The ecology of the zygomycetes and its impact on environmental exposure

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    Zygomycetes are unique among filamentous fungi in their great ability to infect a broader, more heterogeneous population of human hosts than other opportunistic moulds. Various members of the Zygomycetes have been implicated in zygomycosis, although those belonging to the family Mucoraceae are isolated more frequently than those of any other family. The environmental microbiology literature provides limited insights into how common zygomycetes are in the environment, and provides a few clues about which ecological niches these fungi are found in. Mucorales are thermotolerant moulds that are supposedly ubiquitous in nature and widely found on organic substrates, including bread, decaying fruits, vegetable matter, crop debris, soil between growing seasons, compost piles, and animal excreta. The scientific and medical literature does not support this generalization. Sporangiospores released by mucorales range from 3 to 11 μm in diameter, are easily aerosolized, and are readily dispersed throughout the environment. This is the major mode of transmission. However, there are very few data concerning the levels of zygomycete sporangiospores in outdoor and indoor air, especially in geographical areas where zygomycosis is particularly prevalent. Airborne fungal spores are almost ubiquitous and can be found on all human surfaces in contact with air, especially on the upper and lower airway mucosa. Inhalation of sporangiospores must be a daily occurrence. Surprisingly, members of the Mucorales are very rarely found in nasal mucus, suggesting that spores in the mucus of airway mucosa are cleared by mucociliary transport or that there is a low level of airborne contamination. Zygomycetes are found occasionally in water-damaged buildings, as demonstrated by air-sampling, and analysis of settled dust by quantitative PCR. Moreover, inhalation of sporangiospores in dust has been linked to outbreaks of rhinocerebral or pulmonary zygomycosis due to excavation, construction, or contaminated air-conditioning filters. Whereas most zygomycete infections are community-acquired, nosocomial acquisition due to percutaneous routes of exposure is very important. Sporadic cases, and pseudo-outbreaks, have been linked to contaminated bandages and adhesive dressings, needles, and tongue depressors used to construct splints for intravenous and arterial cannulation sites in preterm infants. Insect bites or stings have been implicated in disease transmission in cases of cutaneous and subcutaneous zygomycosis, e.g. diseases caused by the Entomophthorales. Traumatic implantation of spores in dirt or in contaminated water, e.g. as occurred during the Asian tsunami, has led to infection in multiple patients. © 2009 The Author. Journal Compilation © 2009 European Society of Clinical Microbiology and Infectious Diseases.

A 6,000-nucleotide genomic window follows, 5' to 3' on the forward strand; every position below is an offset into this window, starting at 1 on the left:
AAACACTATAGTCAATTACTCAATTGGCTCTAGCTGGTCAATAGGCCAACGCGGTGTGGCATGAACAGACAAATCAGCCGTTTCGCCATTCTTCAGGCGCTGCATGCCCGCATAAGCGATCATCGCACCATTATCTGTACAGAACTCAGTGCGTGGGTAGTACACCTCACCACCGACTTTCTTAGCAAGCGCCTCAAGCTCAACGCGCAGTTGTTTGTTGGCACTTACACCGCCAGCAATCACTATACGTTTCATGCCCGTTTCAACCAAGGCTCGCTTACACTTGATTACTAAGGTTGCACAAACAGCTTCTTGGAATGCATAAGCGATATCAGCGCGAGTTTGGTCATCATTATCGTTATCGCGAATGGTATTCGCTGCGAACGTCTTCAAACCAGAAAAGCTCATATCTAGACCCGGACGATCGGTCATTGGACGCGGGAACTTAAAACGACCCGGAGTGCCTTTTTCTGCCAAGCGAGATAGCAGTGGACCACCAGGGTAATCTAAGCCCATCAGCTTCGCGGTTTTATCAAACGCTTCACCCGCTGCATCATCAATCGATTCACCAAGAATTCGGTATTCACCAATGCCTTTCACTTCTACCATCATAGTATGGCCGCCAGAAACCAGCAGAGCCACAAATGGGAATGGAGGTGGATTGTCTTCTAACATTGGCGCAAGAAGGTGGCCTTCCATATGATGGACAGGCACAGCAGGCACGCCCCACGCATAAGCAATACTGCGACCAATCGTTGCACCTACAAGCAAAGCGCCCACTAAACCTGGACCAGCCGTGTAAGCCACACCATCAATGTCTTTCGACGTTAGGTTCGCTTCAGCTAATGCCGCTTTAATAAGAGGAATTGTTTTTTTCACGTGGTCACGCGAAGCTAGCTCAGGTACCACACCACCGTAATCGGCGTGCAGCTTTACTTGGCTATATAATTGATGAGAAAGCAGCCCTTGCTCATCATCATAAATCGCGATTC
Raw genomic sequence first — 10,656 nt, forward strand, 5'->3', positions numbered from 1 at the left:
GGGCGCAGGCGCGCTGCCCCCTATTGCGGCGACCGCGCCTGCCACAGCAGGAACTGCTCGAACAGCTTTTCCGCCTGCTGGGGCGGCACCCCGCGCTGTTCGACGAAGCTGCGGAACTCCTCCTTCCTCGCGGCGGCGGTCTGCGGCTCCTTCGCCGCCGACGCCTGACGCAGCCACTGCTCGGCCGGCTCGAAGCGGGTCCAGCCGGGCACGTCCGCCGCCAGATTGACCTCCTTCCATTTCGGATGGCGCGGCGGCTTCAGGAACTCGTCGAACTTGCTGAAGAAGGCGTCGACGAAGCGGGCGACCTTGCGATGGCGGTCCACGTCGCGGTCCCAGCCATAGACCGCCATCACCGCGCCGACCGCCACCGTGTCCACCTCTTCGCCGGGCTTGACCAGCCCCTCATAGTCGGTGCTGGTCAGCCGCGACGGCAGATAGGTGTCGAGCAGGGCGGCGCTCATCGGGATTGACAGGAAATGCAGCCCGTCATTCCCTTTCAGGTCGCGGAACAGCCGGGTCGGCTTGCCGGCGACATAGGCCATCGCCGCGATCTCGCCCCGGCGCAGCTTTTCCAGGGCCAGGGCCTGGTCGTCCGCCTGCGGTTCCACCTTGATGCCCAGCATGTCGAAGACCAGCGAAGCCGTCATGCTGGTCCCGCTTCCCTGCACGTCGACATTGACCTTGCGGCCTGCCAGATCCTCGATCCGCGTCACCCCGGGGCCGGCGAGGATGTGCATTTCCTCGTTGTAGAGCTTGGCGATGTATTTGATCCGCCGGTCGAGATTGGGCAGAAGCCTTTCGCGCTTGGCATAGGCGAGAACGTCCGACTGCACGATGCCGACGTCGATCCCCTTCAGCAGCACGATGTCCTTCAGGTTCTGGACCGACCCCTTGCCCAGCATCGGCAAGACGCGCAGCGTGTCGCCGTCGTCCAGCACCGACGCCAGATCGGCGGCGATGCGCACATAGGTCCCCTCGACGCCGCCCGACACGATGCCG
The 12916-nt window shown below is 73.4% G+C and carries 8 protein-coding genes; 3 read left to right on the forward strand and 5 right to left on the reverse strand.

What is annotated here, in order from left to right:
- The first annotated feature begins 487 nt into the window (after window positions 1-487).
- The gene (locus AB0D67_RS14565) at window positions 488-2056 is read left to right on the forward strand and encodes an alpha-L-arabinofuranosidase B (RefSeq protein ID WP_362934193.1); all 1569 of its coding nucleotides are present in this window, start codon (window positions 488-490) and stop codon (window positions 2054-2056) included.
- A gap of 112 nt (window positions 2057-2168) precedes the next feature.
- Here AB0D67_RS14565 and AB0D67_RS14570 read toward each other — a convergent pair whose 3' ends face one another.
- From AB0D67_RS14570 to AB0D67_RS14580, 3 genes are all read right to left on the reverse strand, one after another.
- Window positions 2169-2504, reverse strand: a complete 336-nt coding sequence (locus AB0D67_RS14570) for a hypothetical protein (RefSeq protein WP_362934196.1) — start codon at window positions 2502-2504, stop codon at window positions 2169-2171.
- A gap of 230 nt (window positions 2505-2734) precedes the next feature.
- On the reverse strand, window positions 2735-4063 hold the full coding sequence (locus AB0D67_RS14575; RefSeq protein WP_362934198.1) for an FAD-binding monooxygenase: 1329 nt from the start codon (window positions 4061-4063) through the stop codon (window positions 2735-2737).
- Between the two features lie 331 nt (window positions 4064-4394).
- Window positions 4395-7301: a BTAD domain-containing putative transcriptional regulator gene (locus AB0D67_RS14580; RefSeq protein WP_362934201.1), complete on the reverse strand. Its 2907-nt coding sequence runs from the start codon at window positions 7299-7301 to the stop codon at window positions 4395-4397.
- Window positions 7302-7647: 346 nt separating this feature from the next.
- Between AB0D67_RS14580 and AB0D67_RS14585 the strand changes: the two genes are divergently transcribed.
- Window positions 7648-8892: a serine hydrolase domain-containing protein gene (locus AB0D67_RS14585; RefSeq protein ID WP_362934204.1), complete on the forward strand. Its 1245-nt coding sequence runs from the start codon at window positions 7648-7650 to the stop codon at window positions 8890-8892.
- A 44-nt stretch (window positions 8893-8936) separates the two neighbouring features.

Original languageEnglish
    Pages (from-to)2-9
    Number of pages7
    JournalClinical Microbiology and Infection
    Issue number5
    Publication statusPublished - Oct 2009


    • Entomophthoromycosis
    • Environmental exposure
    • Mucormycosis
    • Taxonomy
    • Zygomycosis


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